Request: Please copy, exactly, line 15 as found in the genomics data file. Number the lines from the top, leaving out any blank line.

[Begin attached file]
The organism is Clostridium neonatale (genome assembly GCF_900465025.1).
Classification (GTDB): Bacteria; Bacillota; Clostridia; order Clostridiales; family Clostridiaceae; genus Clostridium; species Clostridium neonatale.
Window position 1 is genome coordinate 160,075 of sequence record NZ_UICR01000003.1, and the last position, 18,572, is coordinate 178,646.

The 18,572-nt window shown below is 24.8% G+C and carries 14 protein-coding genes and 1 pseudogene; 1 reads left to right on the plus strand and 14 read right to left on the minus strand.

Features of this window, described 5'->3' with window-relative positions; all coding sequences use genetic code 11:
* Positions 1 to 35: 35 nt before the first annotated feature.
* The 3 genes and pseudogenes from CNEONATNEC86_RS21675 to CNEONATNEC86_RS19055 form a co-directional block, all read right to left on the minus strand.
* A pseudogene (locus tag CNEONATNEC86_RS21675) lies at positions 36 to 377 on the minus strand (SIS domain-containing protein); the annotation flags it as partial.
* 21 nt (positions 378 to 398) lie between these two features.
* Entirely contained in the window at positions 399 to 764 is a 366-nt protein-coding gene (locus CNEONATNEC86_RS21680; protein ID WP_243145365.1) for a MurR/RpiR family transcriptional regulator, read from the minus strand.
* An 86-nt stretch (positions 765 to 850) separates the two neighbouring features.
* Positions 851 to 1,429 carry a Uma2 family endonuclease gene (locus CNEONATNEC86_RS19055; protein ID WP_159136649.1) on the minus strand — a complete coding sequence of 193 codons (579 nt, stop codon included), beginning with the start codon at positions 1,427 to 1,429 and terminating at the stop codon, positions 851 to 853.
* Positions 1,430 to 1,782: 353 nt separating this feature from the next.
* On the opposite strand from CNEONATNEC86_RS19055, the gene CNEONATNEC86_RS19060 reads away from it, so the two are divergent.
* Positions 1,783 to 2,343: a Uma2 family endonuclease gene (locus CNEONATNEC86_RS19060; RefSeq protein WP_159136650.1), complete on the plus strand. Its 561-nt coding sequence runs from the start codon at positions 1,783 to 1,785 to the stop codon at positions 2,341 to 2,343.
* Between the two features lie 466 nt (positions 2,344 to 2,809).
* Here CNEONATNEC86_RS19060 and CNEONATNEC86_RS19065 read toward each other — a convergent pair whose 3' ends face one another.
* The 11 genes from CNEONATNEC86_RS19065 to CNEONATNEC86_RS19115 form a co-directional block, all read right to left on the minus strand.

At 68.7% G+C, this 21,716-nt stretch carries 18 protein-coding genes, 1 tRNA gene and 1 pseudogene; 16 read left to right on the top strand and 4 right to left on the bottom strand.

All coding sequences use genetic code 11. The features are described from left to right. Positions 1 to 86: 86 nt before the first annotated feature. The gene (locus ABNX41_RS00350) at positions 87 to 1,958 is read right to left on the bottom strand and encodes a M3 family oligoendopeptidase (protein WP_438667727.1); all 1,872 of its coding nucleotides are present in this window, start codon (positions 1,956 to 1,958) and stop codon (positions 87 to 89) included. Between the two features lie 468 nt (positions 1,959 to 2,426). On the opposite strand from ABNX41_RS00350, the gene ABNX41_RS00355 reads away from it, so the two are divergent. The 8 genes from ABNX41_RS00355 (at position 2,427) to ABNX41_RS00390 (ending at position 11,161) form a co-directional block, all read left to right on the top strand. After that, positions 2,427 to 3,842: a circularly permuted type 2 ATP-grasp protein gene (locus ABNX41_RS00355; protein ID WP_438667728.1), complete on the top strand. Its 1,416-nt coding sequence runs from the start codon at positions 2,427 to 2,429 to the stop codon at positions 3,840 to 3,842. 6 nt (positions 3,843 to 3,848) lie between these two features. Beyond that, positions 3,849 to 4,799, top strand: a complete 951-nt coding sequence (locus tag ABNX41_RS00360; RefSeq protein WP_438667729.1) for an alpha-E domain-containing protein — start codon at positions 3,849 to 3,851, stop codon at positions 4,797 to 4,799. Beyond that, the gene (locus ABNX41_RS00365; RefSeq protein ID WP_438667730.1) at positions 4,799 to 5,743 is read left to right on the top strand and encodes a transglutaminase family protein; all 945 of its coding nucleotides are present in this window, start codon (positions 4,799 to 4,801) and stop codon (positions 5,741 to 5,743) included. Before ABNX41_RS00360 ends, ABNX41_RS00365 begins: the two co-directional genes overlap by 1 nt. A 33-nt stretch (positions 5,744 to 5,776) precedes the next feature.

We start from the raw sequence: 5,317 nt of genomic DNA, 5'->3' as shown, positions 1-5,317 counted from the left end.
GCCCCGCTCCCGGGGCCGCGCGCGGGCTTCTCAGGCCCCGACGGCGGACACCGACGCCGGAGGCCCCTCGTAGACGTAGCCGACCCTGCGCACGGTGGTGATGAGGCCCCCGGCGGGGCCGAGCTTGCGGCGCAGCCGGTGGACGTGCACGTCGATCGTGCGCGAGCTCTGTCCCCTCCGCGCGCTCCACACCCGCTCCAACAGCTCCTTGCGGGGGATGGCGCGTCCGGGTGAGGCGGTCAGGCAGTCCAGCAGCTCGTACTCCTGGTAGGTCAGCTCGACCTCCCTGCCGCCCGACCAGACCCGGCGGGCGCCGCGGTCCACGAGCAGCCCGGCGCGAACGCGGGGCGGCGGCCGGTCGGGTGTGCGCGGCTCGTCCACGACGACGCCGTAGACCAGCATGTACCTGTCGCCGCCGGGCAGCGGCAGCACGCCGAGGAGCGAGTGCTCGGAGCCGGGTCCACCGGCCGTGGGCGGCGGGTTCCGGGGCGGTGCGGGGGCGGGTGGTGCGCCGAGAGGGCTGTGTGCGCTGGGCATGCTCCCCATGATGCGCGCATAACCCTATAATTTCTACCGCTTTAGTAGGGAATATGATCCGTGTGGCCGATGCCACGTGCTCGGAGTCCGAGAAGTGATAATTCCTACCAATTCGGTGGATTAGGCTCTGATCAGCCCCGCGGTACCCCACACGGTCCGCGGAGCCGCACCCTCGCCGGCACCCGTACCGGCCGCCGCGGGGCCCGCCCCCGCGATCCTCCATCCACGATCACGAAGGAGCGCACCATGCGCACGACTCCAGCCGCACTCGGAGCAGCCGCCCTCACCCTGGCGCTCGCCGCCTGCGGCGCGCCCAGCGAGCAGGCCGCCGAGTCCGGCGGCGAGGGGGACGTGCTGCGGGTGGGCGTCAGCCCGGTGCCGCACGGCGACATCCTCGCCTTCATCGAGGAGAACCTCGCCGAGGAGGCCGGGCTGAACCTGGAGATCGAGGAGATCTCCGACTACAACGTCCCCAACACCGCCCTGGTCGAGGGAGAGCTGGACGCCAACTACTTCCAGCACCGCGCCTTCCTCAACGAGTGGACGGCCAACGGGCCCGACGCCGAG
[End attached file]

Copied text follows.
* Positions 1,783 to 2,343: a Uma2 family endonuclease gene (locus CNEONATNEC86_RS19060; RefSeq protein WP_159136650.1), complete on the plus strand. Its 561-nt coding sequence runs from the start codon at positions 1,783 to 1,785 to the stop codon at positions 2,341 to 2,343.